Hurricane Nina (1957)
|Formed||November 29, 1957|
|Dissipated||December 6, 1957|
|Highest winds||1-minute sustained: 140 km/h (85 mph)
|Lowest pressure||≤1002 mbar (hPa)|
|Damage||$100,000 (1957 USD)|
|Part of the 1950-1969 Pacific hurricane seasons|
Hurricane Nina was the final tropical storm and hurricane of the 1957 Pacific hurricane season and the last storm to form during the active Central Pacific hurricane season this year. This storm was named "Nina" because during this time, hurricanes in this basin were given names from the typhoon naming lists. This storm was the last to form during a series of typhoons to form in the Pacific in November.
Nina never made landfall while active, although some forecasts called for Nina to be the first hurricane to make landfall on Hawaii, but the hurricane veered west before hitting land. However, it came close enough to Hawaii to cause light damage and prompt evacuations. Nina was the first hurricane to affect the island of Kauai at that intensity. This storm was preceded by a winter storm that caused damaging surf along the north coast of Kauai and was both preceded and proceeded by cold fronts sweeping over Hawaii.
On November 29, a disturbance in the ITCZ began gaining organization near Palmyra Island, which the ITCZ had been near for a week prior. The weather station on the island reported southwestern surface winds of 50 mph and a pressure of 1002.7 mbar and that during the night, the wind velocity peaked at 70 mph. Because of an irregular schedule for reporting, the last report received from the weather station, obtained eighteen hours earlier, had reported only small winds and 1004.7 mb pressure. Most noteworthy about this report was the 3-hour pressure tendency, which reported -3.2 mbar. Post-analysis revealed that this tendency was an indication of tropical cyclone development.
After receiving the second report on the 29th, warnings were immediately put out on the cyclone, which was given the name "Nina" from the typhoon list. For 24 hours, the center of the storm was reported to be stationary as the weather on Palmyra was continuously abnormal, but the next day, an aircraft from the Air Force showed that the storm was 500 miles north of the island and that it had intensified to hurricane strength. After six more hours, Nina's forward speed had quickly slowed 16 mph while the storm began a northward track, heading towards Kauai, but before reaching the island, the storm turned first to the north-northwest on December 2 and then sharply to the west later that day.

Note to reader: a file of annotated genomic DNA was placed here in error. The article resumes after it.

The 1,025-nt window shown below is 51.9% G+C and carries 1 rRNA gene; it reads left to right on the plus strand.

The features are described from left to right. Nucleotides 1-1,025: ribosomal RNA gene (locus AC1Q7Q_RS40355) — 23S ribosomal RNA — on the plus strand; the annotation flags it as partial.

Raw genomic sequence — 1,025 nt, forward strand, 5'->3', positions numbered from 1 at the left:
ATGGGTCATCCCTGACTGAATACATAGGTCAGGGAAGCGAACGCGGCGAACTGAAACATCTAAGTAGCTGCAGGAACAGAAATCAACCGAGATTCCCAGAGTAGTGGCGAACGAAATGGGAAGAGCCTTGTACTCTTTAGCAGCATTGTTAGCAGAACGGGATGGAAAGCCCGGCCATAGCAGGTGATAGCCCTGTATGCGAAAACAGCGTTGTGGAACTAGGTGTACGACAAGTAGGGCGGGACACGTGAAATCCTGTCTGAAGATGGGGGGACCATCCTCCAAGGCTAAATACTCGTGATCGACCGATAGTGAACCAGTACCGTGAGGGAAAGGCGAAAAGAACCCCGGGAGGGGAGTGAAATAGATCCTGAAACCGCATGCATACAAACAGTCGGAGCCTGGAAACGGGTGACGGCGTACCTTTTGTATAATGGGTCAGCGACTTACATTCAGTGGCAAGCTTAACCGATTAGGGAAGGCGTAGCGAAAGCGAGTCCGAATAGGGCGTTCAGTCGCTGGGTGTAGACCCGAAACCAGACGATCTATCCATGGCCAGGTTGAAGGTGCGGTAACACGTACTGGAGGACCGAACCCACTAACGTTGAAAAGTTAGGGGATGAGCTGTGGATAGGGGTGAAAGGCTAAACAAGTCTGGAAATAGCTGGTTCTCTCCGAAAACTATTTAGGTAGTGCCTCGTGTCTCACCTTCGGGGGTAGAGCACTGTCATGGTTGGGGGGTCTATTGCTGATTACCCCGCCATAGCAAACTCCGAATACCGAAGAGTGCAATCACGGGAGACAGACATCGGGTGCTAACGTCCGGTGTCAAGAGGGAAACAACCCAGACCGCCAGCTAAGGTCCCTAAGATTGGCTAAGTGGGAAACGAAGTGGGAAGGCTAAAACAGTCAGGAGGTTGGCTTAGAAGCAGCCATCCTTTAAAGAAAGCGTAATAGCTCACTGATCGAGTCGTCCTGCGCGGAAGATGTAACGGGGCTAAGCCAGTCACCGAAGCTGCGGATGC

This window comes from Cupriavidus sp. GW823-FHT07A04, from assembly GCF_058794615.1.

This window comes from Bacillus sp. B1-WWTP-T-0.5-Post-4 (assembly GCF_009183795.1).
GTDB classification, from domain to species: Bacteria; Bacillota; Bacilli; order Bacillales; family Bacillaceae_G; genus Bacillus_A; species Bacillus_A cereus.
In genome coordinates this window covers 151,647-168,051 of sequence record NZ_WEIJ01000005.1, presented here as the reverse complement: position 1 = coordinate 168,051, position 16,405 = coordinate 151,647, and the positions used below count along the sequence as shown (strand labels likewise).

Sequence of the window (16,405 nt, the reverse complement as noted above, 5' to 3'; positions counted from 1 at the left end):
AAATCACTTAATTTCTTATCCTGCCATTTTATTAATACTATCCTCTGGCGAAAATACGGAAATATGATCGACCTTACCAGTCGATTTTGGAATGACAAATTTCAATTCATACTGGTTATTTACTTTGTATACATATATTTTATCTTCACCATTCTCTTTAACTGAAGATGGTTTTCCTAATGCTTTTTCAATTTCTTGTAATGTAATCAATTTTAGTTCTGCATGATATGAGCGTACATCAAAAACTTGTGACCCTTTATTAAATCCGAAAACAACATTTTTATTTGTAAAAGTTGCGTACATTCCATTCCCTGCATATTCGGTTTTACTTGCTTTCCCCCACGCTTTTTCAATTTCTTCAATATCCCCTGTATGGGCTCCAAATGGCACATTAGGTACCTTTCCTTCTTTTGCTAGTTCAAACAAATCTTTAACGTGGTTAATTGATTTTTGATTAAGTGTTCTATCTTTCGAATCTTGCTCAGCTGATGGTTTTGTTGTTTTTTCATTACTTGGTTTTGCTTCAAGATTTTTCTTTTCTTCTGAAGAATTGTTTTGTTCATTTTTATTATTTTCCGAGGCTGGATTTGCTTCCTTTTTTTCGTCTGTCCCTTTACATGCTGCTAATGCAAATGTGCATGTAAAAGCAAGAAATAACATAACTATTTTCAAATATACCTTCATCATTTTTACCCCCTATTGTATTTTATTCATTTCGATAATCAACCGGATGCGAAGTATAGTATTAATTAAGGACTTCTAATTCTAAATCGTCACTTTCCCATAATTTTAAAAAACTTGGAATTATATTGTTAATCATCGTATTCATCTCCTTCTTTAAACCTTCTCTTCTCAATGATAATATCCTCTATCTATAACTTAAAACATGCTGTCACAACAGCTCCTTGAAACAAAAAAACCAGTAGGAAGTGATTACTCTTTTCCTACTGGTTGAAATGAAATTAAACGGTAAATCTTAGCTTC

On December 4, Nina had reached its peak intensity of 85 mph. At this time, a polar high pressure system moved off the coast of Japan. The system reached Nina on December 6 and forced the hurricane into a southward path. Twenty hours after the turn, the cold air from the system got trapped inside the circulation of Nina and caused the storm to rapidly dissipate. The last advisory on the system was issued early on December 7 while Nina was at depression strength south of Midway Atoll.
Despite never moving onto land, Nina's proximity to Hawaii and the forecasts for an imminent landfall resulted in massive evacuations. An estimated 300 people living in Hanapepe and Hanalei were forced to evacuate when the Hanalei River overflowed its banks. An estimated 1,500 people on Kauai were evacuated to higher ground, where the Red Cross had established seven evacuation centers for these people to evacuate to. In addition, thirteen members of the United States Coast Guard were evacuated from low-lying islands and harbors when they were threatened by rising tides triggered by the hurricane and the threat of flooding forced 420 military personnel and families in Waikiki's Ft. Derussy and Ft. Armstrong as well as those living in Ft. Kamehameha, near Pearl Harbor to leave for higher ground. 270 were housed in Tripler Army Hospital and a temporary shelter was opened in Ft. Shafter, both of which were on high ground. In anticipation of Nina, 85 planes were flown away from Barber's Point Naval Air Base to Midway and several commercial flights were cancelled until the storm had passed. There was also concern for the residents of the privately owned Niihau, the closest landmass to the center of Nina and 20 miles closer than Kauai. The island's only communications was by boat and most attempts at reaching the island failed due to high surf.